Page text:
On July 1, the regulations that oblige businesses to charge for single-use plastic bags came into force.
After many months discussing plastic bags, there is already a Royal Decree on the table that obliges businesses to charge for single-use plastic bags from Sunday, and that requires their withdrawal from the market as of 2021.
The legislation also includes a ban on oxodegradable plastic bags in 2020. A material that breaks down into small plastic particles in a very short time; bags that tend to have a shorter shelf life than regular plastic bags.
Despite these advances, regulations allow bags to be replaced by biodegradable bags, so the proposal continues to delve into the throwaway model. With this Royal Decree the extraction of natural resources is not limited but rather the problem is transferred from one material to another.
In addition, not all biodegradable bags are made of 100% organic materials, some still have percentages of plastic from petroleum in their composition. On the other hand, compostable bags create problems if they end up in conventional plastic recycling streams, reducing the quality of recycled plastic.
For this reason, Friends of the Earth considers that the opportunity to promote the real reduction of waste, to bet on reusable and durable alternatives, such as cloth bags, baskets or trolleys has been lost.
In turn, the environmental organization points out that the measure comes too late and emphasizes the need to implement proposals to reduce plastic pollution from different containers and disposable products, due to the seriousness of the problem. The forecasts made by the Ellen McArthur Foundation indicate that, if the model of consumption and generation of plastic waste is not changed, in 2050 there will be more plastic than fish in the oceans.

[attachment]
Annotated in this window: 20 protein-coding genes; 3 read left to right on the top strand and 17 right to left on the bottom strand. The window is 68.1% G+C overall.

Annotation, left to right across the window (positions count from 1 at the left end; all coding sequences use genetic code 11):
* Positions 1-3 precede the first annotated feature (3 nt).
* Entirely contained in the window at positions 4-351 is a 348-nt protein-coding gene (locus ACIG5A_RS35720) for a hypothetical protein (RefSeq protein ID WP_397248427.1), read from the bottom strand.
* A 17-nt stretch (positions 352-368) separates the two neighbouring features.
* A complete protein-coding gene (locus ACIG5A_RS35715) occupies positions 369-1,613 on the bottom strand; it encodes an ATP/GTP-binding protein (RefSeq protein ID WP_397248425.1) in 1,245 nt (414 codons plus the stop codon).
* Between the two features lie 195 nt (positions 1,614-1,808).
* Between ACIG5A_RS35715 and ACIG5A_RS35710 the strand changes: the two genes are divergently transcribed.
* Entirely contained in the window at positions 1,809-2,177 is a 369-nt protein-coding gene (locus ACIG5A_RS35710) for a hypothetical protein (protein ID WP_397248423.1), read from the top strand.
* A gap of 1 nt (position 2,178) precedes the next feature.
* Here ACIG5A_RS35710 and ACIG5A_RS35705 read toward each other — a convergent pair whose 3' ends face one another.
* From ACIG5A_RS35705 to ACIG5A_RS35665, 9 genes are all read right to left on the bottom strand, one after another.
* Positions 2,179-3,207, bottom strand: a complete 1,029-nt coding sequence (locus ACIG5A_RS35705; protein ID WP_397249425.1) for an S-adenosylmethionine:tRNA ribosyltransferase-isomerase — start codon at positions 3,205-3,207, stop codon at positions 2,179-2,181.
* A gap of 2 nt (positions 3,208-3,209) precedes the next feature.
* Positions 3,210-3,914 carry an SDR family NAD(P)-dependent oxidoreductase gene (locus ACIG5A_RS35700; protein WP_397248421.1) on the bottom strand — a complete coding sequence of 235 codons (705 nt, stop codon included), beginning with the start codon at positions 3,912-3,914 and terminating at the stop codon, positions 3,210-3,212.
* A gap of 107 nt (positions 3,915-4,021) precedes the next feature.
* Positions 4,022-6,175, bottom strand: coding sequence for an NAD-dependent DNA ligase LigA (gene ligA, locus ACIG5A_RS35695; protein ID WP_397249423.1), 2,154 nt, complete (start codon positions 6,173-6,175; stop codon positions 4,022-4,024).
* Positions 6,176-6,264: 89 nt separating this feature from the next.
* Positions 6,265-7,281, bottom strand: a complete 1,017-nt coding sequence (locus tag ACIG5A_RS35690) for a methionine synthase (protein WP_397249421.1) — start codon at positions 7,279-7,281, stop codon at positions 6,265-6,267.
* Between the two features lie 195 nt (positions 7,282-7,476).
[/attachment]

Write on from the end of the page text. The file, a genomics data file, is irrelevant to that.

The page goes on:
“We have spent years demanding effective measures to eliminate single-use plastic bags and other products such as plates, glasses, cutlery, and demanding reusable alternatives. The royal decree on bags is a first step on this path, but it should have been more ambitious, ”says Alodia Pérez, head of Natural Resources and Waste at Amigos de la Tierra.
Once the plastic bag reduction measure is implemented, it is necessary to start working on other products, as proposed by the European Union in the draft Directive on single-use plastic.
Alodia Pérez, Head of Natural Resources and Waste at Amigos de la Tierra, 649 420 922
Teresa Rodríguez Pierrard, communication manager of Friends of the Earth, Tel. 680 936 327, [email protected]